Planning the Year of Cycling Racing and Training

“A goal is a dream with a plan.”, said motivational speaker, Greg Reid. When it comes to successful cycling, having an annual plan is key. Planning out your cycling season is about hitting peak race form while cultivating a healthy relationship with cycling, improving your overall fitness, and preventing injury or burnout. Every cyclist is going to have unique goals. It’s important to avoid comparison when it comes to planning out your year of cycling, and focus on goals that support your cycling journey. 

Mapping Out Your Races

Now that it’s time to create your annual plan, maybe you feel like a kid in a candy store when it comes time to pick out your races. There are so many events to choose from and you likely want to do them all. Consider a brainstorming approach to this process. 

  1. Start with choosing every single race you want to do. No limits, just what you want to do in an ideal world.
  2. Next, start by eliminating the ones you absolutely can’t do, due to timing, budget, or amount of travel. This one is the same weekend as your sister’s wedding. Can’t do that. Thanksgiving race because you promised you’d be with family. This race conflicts with a work deadline, etc.
  3. Now that you have a pool of races you can do, using the number of races you want to ride this year, quickly highlight that number of races on your list. Do it fast, off the top of your head, or from your gut—just don’t overthink it. This doesn’t have to be a final list, but it’s a good way to cut through the noise and find the races that are important to you. 

Now that you have your list of races, pull out a calendar and start adding your races. This is a practical way to spot any places in your schedule where races are too close together, or where serious training might conflict with another area of your life. 

Next, count backward from your A race. To plan your different phases of training, you need to know the dates for base (six months out), build (12-16 weeks out), and peak (6-8 weeks out). Now that those dates are in your calendar, it’s time to plan your season.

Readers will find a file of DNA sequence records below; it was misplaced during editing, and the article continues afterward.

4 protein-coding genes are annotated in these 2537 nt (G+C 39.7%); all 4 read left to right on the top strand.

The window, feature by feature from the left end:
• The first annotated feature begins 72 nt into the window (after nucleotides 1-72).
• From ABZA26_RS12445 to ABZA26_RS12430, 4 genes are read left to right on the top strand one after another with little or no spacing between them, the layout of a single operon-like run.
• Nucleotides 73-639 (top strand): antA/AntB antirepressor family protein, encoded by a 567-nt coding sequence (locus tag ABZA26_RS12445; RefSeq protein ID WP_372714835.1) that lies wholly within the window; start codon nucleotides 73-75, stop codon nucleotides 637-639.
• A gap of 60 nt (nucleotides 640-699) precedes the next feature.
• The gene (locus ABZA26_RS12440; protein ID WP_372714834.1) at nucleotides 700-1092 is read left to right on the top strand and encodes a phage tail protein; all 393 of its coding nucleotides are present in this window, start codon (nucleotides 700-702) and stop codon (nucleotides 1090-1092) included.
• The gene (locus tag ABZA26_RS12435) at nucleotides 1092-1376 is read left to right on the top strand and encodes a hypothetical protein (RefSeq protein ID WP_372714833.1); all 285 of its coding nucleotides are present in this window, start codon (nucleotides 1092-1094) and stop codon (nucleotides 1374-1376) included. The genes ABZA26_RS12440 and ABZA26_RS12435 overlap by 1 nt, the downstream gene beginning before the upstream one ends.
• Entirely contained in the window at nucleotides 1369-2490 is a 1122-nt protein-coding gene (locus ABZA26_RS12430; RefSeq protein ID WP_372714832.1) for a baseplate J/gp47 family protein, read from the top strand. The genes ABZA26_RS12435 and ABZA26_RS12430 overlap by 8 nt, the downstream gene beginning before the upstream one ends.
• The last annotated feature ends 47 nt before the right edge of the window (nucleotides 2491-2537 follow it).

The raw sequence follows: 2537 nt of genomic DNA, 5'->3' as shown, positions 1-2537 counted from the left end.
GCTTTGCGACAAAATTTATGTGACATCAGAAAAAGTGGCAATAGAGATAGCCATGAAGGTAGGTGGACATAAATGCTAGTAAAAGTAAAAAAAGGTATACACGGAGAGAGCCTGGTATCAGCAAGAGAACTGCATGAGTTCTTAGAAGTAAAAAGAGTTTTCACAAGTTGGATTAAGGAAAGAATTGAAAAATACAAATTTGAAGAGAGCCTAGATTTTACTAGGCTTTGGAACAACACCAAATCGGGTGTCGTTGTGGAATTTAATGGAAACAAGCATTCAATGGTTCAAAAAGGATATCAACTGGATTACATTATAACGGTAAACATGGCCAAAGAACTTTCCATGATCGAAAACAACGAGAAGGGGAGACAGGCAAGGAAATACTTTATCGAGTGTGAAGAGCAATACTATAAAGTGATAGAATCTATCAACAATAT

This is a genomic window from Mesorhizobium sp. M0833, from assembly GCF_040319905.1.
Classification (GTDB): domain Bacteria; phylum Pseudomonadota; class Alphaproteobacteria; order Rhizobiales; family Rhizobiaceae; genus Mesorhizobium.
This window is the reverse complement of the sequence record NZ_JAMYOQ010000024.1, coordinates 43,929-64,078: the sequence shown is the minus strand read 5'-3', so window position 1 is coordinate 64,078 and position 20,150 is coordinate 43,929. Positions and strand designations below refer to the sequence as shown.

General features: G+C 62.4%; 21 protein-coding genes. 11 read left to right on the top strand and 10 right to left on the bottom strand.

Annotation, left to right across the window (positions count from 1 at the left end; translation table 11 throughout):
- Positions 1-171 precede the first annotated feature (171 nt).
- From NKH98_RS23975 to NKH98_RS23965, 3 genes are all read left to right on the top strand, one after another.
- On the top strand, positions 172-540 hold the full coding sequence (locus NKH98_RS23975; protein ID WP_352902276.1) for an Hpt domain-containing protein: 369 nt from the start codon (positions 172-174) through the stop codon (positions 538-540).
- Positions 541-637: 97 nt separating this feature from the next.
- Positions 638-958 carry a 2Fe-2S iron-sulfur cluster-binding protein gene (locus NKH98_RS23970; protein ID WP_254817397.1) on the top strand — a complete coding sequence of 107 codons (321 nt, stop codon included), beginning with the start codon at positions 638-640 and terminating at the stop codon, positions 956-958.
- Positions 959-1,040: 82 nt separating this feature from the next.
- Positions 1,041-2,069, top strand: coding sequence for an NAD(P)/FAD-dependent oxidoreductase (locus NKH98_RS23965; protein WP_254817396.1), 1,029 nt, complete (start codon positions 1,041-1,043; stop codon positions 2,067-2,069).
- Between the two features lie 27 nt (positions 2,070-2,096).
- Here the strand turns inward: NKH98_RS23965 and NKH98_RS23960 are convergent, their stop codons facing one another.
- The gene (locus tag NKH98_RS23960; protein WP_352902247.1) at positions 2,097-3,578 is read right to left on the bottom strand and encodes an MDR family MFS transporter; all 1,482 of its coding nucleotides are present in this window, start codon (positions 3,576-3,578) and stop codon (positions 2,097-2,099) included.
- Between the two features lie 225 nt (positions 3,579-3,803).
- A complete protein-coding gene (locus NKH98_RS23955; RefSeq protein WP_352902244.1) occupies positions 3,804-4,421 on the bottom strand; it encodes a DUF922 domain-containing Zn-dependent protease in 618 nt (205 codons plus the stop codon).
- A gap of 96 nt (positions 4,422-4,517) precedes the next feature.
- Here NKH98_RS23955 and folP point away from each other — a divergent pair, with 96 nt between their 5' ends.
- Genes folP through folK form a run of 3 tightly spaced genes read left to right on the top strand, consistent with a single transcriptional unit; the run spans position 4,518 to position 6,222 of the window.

6 months out

Base training starts 6 months before your A race. A proven way to improve aerobic fitness and cycling performance in a maintainable way are with: 

a) A mix of high-intensity interval sessions.

b) Zone 2 endurance rides.

c) Structured rest. It’s recommended to do 3 or fewer high-intensity interval sessions a week.

12-16 weeks out

12-16 weeks before your A race is the build phase. Its goal is to steadily increase your training load in quantity and power. This is when you start race-specific interval training. 

6-8 weeks out

Next is the peak phase, which is designed to put you into well, peak form before your race. Your training will increase before the taper period.  

7-10 days out

Begin your taper period, to prepare for the upcoming race.

 

Setting Realistic and Stretch Goals

When you’re setting your goals, you must be honest with yourself about both your strengths and weaknesses. This informs the creation of practical goals, goals you have a realistic chance of reaching. From there, create stretch goals. These goals are still realistic but require more effort to reach and are what you should visualize in training. While it’s important to be realistic, it’s also important to push yourself to stretch as well. Meeting those stretch goals, when all the parts of your race plan come together just right, is one of the best parts of this sport. 

Avoid Over Training

It can be easy to overtrain, even if you’re on the lookout for it. Another way to look at overtraining is to frame it as under-recovering. Your body requires rest, relaxation, and proper nutrients to recover. Recovery includes replenishing energy stores and re-building muscle. Proper recovery is essential for healthy cycling and racing, and is arguably the most important part of your training plan to nail. Here are a few simple ways to tell if you’re overtraining. 

  1. You feel exhausted physically and mentally.
  2. Things like training and socialization feel like an effort.
  3. You have a consistently elevated resting heart rate.
  4. You’re getting frequent colds.
  5. You’ve been experiencing poor digestion.
  6. You experience dizziness when standing up.
  7. Your heart rate fails to come to normal levels when riding.
  8. You think you’re working harder on the bike than you are.
  9. You feel lethargic.
  10. You have nagging aches and pains that do not subside overnight.

If you’re overtraining, schedule more time to rest so your body can recover. Also, consider a few restorative yoga practices to replenish your energy.

Follow a Training Plan!

There’s a lot that goes into planning a successful year of racing and training, and the stakes include your performance and health. Many people work with coaches or trainers to help them plan out their training schedules. Coaches can look at your information objectively. This allows them to see past any blind spots you might have. And, coaches and trainers have training and experience that can help improve performance and safety. Accountability is another benefit to coaching—it’s easier to do hard things with someone else. Working with a coach can also improve your confidence, which will support every aspect of your racing and training.

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